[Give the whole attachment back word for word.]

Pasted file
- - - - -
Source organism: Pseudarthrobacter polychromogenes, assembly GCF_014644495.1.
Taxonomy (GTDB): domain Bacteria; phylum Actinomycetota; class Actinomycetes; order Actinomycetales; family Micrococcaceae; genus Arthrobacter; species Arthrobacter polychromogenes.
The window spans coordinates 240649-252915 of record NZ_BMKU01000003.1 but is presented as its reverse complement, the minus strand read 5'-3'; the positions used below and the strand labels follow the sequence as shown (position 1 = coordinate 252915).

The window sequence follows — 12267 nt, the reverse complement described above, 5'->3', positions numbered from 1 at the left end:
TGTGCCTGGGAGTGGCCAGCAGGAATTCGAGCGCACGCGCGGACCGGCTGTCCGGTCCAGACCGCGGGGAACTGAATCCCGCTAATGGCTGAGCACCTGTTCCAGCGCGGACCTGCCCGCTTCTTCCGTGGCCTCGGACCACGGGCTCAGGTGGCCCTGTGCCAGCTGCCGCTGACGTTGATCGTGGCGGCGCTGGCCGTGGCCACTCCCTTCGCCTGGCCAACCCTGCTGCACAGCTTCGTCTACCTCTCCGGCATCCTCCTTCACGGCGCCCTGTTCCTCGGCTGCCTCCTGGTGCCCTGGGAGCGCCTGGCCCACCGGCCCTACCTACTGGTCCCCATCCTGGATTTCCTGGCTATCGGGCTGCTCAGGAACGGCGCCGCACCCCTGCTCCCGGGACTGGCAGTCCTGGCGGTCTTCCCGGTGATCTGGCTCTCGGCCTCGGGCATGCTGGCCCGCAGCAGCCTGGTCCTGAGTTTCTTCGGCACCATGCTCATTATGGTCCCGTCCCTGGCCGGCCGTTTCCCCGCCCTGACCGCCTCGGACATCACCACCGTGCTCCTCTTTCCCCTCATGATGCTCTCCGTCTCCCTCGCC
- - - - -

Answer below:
Source organism: Pseudarthrobacter polychromogenes, assembly GCF_014644495.1.
Taxonomy (GTDB): domain Bacteria; phylum Actinomycetota; class Actinomycetes; order Actinomycetales; family Micrococcaceae; genus Arthrobacter; species Arthrobacter polychromogenes.
The window spans coordinates 240649-252915 of record NZ_BMKU01000003.1 but is presented as its reverse complement, the minus strand read 5'-3'; the positions used below and the strand labels follow the sequence as shown (position 1 = coordinate 252915).

The window sequence follows — 12267 nt, the reverse complement described above, 5'->3', positions numbered from 1 at the left end:
TGTGCCTGGGAGTGGCCAGCAGGAATTCGAGCGCACGCGCGGACCGGCTGTCCGGTCCAGACCGCGGGGAACTGAATCCCGCTAATGGCTGAGCACCTGTTCCAGCGCGGACCTGCCCGCTTCTTCCGTGGCCTCGGACCACGGGCTCAGGTGGCCCTGTGCCAGCTGCCGCTGACGTTGATCGTGGCGGCGCTGGCCGTGGCCACTCCCTTCGCCTGGCCAACCCTGCTGCACAGCTTCGTCTACCTCTCCGGCATCCTCCTTCACGGCGCCCTGTTCCTCGGCTGCCTCCTGGTGCCCTGGGAGCGCCTGGCCCACCGGCCCTACCTACTGGTCCCCATCCTGGATTTCCTGGCTATCGGGCTGCTCAGGAACGGCGCCGCACCCCTGCTCCCGGGACTGGCAGTCCTGGCGGTCTTCCCGGTGATCTGGCTCTCGGCCTCGGGCATGCTGGCCCGCAGCAGCCTGGTCCTGAGTTTCTTCGGCACCATGCTCATTATGGTCCCGTCCCTGGCCGGCCGTTTCCCCGCCCTGACCGCCTCGGACATCACCACCGTGCTCCTCTTTCCCCTCATGATGCTCTCCGTCTCCCTCGCC